This, with contractor developed implementations, is one of the ways the NSA's own black programs protect their information from their opponents. Same is true for Five Eye's. So, it has both stopped them and they rely on similar approaches. That's best endorsement an encryption product can get. That so few people use it has more correlations to NSA SIGINT effectiveness than GPG's. ;) So, per INFOSEC history's lessons, we let people develop (and PROVE!) better solutions that don't have GPG's problems. Meanwhile, we use GPG, improve its interface, and make solid workarounds to any issues with it that don't violate security arguments. Only new scheme I've seen with strong security properties is Tinfoil Chat. Everything else usually has a weak TCB allowing bypass or an unproven design/implementation they might covertly beat. I'll stick with what works until situation changes.

*Note: Capability, tagged, and language-based methods can be nearly identical to insecure product in functionality with better, easily-done security. They're the exception, though.

Nick P, Security Engineer/Researcher (high assurance focus)

Comment: Re:PL/I on TIOBE (Score 1) 386

by Kishin (#48860513) Attached to: Is D an Underrated Programming Language?
PL/I is what many mainframe applications were written in. MULTIC's was written in a similar language because it prevented errors you see in others. IBM's mainframe OS IIRC was written in a runtime-less version called PL/S. They considered it a secret weapon for a combination of productivity, performance, safety, and safety/speed tradeoffs. There are two papers you can find with Google on it. Interesting part is how you can put identifiers in each function to control how compiler will transform it to machine code. That both allows and documents tradeoffs you make on a per module/function basis. Mainframes set the gold standard in reliability with often 30+ year uptimes so I think it's unwise to laugh at their design and implementation choices. Unlike my UNIX/Windows boxes, those PL/S and PL/I apps virtually never fail. Language design probably contributes a little bit. -Nick P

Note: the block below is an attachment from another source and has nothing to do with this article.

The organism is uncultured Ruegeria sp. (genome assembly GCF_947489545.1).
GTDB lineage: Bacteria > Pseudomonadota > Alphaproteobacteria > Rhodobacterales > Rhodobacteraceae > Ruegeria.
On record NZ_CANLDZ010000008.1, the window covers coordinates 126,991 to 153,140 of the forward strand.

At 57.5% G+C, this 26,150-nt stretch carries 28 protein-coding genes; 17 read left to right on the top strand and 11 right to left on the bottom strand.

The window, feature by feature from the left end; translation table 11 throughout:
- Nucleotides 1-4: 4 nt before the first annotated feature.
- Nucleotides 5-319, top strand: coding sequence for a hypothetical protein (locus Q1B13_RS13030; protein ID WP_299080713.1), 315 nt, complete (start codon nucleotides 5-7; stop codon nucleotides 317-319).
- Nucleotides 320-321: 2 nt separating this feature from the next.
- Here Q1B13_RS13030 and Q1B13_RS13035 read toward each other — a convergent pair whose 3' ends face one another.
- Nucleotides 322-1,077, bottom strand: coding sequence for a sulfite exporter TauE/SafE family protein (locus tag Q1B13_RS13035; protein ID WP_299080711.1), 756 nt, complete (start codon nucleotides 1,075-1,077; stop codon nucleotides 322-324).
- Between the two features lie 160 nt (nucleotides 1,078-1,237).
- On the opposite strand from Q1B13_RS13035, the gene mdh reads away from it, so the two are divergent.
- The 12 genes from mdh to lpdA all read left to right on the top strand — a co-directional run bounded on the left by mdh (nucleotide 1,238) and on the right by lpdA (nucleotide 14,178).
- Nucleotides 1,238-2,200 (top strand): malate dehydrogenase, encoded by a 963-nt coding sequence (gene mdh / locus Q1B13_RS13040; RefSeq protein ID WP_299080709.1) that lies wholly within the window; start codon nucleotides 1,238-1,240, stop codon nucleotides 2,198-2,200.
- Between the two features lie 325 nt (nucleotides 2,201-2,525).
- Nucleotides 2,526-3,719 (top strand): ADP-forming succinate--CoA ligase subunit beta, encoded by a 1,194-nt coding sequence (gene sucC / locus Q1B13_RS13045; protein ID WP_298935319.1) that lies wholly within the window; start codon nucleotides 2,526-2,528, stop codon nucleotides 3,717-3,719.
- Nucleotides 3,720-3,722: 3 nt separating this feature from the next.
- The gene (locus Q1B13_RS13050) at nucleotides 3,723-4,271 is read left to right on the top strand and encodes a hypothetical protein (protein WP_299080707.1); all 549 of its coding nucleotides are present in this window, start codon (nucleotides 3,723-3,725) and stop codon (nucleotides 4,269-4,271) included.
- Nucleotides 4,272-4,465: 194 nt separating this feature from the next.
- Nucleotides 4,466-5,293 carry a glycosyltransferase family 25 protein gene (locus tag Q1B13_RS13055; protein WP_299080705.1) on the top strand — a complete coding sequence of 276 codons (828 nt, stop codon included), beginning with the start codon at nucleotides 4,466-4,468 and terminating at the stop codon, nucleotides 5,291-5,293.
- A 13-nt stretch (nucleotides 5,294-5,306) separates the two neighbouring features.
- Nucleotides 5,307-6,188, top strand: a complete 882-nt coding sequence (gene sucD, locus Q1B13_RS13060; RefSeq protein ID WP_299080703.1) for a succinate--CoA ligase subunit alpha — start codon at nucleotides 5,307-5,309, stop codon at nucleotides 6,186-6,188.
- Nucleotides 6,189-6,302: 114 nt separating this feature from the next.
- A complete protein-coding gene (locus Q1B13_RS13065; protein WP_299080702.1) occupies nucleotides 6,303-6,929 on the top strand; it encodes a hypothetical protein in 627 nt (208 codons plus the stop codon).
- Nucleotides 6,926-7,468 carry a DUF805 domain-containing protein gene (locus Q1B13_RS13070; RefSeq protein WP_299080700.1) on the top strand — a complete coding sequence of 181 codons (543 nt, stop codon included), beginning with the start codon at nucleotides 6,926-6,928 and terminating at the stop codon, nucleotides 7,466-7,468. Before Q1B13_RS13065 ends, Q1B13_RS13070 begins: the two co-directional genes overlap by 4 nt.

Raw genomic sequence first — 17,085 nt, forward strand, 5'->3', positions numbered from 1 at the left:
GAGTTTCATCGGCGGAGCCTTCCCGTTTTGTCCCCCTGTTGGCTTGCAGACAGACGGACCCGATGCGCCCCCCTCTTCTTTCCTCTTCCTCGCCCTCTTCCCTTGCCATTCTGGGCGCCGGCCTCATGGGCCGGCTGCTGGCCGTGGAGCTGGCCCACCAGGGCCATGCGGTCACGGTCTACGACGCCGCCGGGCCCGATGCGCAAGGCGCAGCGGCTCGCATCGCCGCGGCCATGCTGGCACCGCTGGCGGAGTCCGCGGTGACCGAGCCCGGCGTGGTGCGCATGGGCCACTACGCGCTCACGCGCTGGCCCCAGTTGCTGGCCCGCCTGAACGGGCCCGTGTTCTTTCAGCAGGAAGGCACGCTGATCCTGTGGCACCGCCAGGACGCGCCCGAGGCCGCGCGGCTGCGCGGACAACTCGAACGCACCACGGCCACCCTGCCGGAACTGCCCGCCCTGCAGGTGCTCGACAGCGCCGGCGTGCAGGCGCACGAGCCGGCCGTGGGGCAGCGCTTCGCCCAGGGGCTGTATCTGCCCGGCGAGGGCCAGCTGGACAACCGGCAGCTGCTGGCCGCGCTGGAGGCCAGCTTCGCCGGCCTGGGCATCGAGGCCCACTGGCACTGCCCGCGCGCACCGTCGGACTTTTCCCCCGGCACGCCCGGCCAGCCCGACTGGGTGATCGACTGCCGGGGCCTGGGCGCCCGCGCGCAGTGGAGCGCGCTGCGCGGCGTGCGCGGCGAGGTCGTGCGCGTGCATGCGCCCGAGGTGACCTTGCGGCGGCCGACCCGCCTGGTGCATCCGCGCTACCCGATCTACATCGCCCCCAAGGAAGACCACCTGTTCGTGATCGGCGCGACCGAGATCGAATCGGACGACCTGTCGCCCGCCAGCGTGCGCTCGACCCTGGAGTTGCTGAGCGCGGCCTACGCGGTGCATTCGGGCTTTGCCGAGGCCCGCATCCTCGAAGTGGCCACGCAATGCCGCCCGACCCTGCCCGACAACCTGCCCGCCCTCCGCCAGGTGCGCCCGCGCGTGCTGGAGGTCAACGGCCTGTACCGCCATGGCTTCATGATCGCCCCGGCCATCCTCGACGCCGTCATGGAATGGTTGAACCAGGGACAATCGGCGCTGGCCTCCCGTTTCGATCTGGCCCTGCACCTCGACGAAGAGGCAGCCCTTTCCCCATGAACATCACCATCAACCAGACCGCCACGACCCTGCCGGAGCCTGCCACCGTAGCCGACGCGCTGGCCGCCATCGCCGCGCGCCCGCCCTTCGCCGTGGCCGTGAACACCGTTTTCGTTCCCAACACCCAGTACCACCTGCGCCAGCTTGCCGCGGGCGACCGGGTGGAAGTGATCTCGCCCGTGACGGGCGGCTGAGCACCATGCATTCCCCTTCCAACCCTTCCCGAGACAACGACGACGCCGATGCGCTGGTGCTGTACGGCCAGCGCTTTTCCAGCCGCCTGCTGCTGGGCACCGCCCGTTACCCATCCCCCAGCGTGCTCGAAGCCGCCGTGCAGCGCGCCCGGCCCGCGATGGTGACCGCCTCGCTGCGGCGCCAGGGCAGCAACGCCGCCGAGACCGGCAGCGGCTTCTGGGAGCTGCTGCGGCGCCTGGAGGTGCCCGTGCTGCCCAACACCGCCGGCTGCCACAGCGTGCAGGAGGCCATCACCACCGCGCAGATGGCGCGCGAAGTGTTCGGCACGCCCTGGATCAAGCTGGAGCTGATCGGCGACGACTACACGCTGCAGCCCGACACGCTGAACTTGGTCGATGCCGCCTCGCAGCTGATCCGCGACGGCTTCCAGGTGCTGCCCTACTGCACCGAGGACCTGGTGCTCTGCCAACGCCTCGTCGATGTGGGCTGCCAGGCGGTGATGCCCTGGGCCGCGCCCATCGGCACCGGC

Comment: Re: Hmmm ... (Score 1) 234

by Kishin (#48709869) Attached to: NSA Says They Have VPNs In a 'Vulcan Death Grip'
Certain industry members are already doing it so you're wrong in the micro sense. In the macro sense, I totally agree and I've stayed out of the market specifically because of their power over U.S. citizens. I already know the parallel construction strategy they'd use against me. Good news is some people overseas have a chance of building something and I can at least teach people how to do it right in my various essays. More people learn from it every year although single digits lol.

Entropy requires no maintenance. -- Markoff Chaney